Job, Einar Hákonarson
Taking matters into his own hands, in 1997 Einar Hákonarson built the first privately-owned cultural center in Iceland. The Art Center (Listaskalinn in Hveragerdi) was a nearly 11,000 square-foot multi-cultural center, with the main focus being on the fine arts (painting), which Einar felt was left out in the public art centers. The Art Center produced over twenty exhibitions of paintings and sculptures, together with numerous concerts, theater performances, poetry and book readings. Some of the exhibitions had the highest attendance in Iceland’s fine art history. Einar relished the fact that finally there was a place for painters and other artists who did not fit into the governmental art venues, run by establishment directors.

The Einar Hakonarson Art Center, Reykjavík, Iceland, 1997-99
But the pioneering drive could not cope with the politics or Iceland's banking system at the time. The Art Center went under after only two years. It couldn't have happened at a worse time. Iceland’s biggest art collector Sonja Sorillo wanted the Art Center to house approximately one-hundred of her collected art works, including works of Picasso, Matisse, Bacon, De Kooning and Pollock. The bank foreclosure caused that to fall through. The Art Center was sold at auction to The West Nordic Fund. The Sorillo Collection was broken up and sold abroad after her death. The Art Center was later sold to The Arnesinga Art Museum which had previously declined any collaboration with Hakonarson.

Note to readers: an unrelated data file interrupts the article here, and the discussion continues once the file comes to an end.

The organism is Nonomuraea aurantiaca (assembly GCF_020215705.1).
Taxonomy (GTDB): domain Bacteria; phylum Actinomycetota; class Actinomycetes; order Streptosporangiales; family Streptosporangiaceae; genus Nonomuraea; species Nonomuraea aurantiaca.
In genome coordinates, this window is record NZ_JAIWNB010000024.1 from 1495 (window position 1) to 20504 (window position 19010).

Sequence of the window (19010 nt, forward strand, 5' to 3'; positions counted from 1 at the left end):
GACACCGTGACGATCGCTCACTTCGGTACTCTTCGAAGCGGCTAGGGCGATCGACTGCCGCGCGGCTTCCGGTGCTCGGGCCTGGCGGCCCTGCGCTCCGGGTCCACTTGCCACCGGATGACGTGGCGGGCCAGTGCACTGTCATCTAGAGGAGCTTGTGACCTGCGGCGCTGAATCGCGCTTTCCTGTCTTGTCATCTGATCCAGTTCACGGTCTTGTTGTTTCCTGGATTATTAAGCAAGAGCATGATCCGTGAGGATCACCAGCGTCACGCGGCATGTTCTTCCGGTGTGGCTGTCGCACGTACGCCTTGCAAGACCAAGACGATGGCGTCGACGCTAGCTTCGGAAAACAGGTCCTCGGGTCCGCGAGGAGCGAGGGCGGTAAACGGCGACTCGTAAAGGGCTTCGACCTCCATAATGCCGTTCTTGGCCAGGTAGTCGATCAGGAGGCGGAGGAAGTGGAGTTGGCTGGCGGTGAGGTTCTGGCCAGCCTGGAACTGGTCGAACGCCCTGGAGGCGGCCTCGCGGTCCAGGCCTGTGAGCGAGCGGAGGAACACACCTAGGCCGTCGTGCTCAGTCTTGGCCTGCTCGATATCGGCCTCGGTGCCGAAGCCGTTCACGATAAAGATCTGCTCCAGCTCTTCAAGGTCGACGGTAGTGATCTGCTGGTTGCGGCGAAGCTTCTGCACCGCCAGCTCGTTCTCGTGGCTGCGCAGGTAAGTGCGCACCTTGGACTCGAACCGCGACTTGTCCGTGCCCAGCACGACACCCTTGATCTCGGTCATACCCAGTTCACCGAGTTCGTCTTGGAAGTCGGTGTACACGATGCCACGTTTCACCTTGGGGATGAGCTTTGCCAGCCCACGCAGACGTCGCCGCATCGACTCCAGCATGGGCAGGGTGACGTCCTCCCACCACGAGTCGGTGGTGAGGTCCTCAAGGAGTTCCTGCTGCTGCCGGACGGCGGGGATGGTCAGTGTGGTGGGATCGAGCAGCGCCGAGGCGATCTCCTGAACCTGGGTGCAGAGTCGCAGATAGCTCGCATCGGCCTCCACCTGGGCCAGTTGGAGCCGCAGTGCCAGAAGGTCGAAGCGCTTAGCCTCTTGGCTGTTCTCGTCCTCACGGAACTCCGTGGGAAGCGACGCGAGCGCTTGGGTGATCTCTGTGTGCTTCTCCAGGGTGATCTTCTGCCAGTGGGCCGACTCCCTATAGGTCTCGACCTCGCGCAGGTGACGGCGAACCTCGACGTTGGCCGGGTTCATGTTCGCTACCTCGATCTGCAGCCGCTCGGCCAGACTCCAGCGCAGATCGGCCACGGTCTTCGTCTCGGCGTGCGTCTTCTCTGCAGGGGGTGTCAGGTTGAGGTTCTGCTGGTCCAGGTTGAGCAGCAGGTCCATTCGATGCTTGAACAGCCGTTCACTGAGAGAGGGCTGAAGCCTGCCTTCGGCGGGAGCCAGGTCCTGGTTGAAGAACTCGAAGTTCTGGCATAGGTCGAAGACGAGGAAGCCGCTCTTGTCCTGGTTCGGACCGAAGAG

Hold on Tight, Einar Hákonarson
The loss of Einar's Art Center was not just a loss for Iceland, but a personal loss for the artist. He lost his home and all of his possessions. However, in the spirit of Albert Einstein, he stood up after being knocked down and started The Painters House in 2002, a non-profit exhibition place with fellow painter Haukur Dor. Einar opened an unusual exhibition in the so-called “Cultural night” in Reykjavík 2005. He put up over 6,000 square feet of tents and showed ninety paintings in the city centers park in an effort to demonstrate the exclusion of painting in the public museums. Einar called the show “In the Grass Root.” What followed next was astounding. Some three-thousand art lovers (one percent of the country’s population) attended the exhibition in one day, showing their support for Einar and Icelandic painting. As a result of this show, Icelandic painters found new enthusiasm among themselves and the public. They formed a grass roots group to push for more democracy in the public art world. Their historic struggle began with one man who tried, failed miserably, and then demonstrated the moral strength to try again.

Goodbye, 2011, Einar Hakonarson


Note: Seldom have I had a more difficult time ascertaining reliable titles for an artist's work as with that of Einar Hakonarson. Therefore, take these with a grain of salt as to their accuracy...make that a whole salt shaker.